Canadian College Offers Naturopathic Medical “Bridge” for International Medical Graduates

Logo for Canadian College of Naturopathic MedicineBeginning April 27, 2014, the Canadian College of Naturopathic Medicine in Toronto, Ontario, is offering an efficient means through which international medical graduates can practice medicine in those Canadian provinces and states of the United States that regulate naturopathic doctors. The CCNM “Bridge Delivery” program offers a “compressed” naturopathic medical program of six terms in 24 months to candidates who have met stringent standards in prior medical education abroad. The pre-requisites for enrollment, for instance, include attaining a passing grade on the Medical Council of Canada Evaluating Examination (MCCEE) or a passing grade for United States Medical Licensing Examination Step I (USMLEI).

The CCNM site asserts that “many foreign trained medical doctors feel that the nature of a naturopathic doctor’s practice is much closer to their experience as a medical doctor.” The education of the naturopathic doctor at CCNM includes training in acupuncture techniques. The International Medical Graduate (IMG) Bridge Delivery application is here.

Comment: The phenomenon of a Chinese-trained medical doctor who practices as a non-doctoral licensed practitioner in acupuncture and Oriental medicine (AOM) is familiar in North America. The MD (China) attached to the LAc (licensed acupuncturist) fairly begs for a broader scope of practice than the AOM practitioner has in North American jurisdictions. Typically, western diagnosis is not in the acupuncturist’s scope of practice.
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The MD (Russia) or MD (China) or MD (elsewhere) who chooses the CCNM 2-year program embarks on an interesting re-entrance to practice. The IMG becomes a “doctor” or, in most US jurisdictions, a “physician” such as he or she was accustomed to being. Yet at the same time, the IMGs will discovered the rude reality that in the heated politics of US medicine they might be scorned by polarizing forces in regular medicine as frauds and quacks.

Yet the naturopathic practice can be familiar to the IMG’s general practitioner experience at home. The ND’s patient population arrives with health issues typically as broad as are seen in conventional family medicine. In some US jurisdictions such as Vermont, Washington, Oregon, and Arizona, naturopathic doctors have broad prescribing rights including pharmaceuticals that require registration via the US Drug Enforcement Administration (DEA). Yet mainly the tools used by a naturopathic doctor are closer to what the IMG may know as traditional medicine back home.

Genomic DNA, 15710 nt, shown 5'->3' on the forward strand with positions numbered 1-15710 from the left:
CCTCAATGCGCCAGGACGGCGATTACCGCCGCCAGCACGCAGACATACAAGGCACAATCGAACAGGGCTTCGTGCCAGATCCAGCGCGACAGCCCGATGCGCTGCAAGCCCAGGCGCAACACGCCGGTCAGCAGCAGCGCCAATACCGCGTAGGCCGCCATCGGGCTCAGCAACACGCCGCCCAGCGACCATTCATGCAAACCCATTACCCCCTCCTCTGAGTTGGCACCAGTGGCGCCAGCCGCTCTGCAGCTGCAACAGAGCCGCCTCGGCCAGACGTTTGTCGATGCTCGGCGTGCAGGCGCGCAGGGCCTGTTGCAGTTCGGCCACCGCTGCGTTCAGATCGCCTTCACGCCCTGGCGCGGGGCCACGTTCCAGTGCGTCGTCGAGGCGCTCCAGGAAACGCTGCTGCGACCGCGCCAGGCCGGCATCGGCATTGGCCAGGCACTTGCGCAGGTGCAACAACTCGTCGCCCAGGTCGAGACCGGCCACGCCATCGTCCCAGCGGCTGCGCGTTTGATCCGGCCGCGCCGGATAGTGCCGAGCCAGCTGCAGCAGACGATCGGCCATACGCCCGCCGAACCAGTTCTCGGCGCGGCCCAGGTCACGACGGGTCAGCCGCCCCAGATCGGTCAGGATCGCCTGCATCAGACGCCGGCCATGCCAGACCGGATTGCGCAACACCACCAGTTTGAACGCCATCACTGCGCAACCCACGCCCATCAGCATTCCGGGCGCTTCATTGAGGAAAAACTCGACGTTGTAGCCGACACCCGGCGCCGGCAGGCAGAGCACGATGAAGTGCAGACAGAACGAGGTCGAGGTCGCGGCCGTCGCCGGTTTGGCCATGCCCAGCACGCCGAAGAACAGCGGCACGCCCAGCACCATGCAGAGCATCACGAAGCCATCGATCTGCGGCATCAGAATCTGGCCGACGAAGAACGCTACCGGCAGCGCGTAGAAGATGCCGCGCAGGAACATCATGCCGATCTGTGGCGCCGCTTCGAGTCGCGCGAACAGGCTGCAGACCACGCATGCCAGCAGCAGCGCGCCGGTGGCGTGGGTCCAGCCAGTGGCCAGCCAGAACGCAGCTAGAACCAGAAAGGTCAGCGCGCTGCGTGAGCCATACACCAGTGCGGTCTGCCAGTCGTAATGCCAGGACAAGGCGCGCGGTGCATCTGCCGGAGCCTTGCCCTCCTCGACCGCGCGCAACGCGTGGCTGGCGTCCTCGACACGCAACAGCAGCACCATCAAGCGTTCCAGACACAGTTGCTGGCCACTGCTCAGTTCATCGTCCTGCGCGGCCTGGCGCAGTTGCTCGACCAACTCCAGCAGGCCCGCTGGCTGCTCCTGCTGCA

Will a naturopathic practice satisfy an average IMG? No doubt, the right to practice in this case is yet the right to practice as a second class citizen. The ND is only partially included in the medical system. Yet change is afoot. CCNM, for instance, is an increasingly fertile bed for whole practice research that supports the profession’s claims. The Canadian Medical Association Journal recently published positive CCNM findings on naturopathic care for back pain. Major research grants related to cancer and diabetes were received this spring. A new CCNM cancer center in Ottawa has assumed a high profile in the community. Meanwhile, south of the Canadian border in the state of Vermont, for instance, naturopathic doctors are part of the primary care matrix and approved to run primary care medical homes (PCMHs) at clinics like Mountain View Natural Medicine. Across the country in Oregon, the Center for Natural Medicine is similarly pioneering such a role for naturopathic physicians under that state’s health reform.

In short, the decision of an IMG to re-enter the healthcare work force through the CCNM Bridge is yet a bit of a crapshoot but with the dice increasingly loaded for success. The CCNM site invites enrollees with: “If you are an internationally trained medical professional, you have significant training that is valuable to the Canadian health care system and to the health of Canadians.” This would be reassuring to an IMG if such a banner were posted on the Health Canada website. One suspects that, while the power relationships might not yet be what one wants, the content of the naturopathic education at CCNM is likely closer to the IMG’s less than fully industrialized medical education at home. There is likely something to the CCNM assertion that “the nature of a naturopathic doctor’s practice is much closer to their experience as a medical doctor.”

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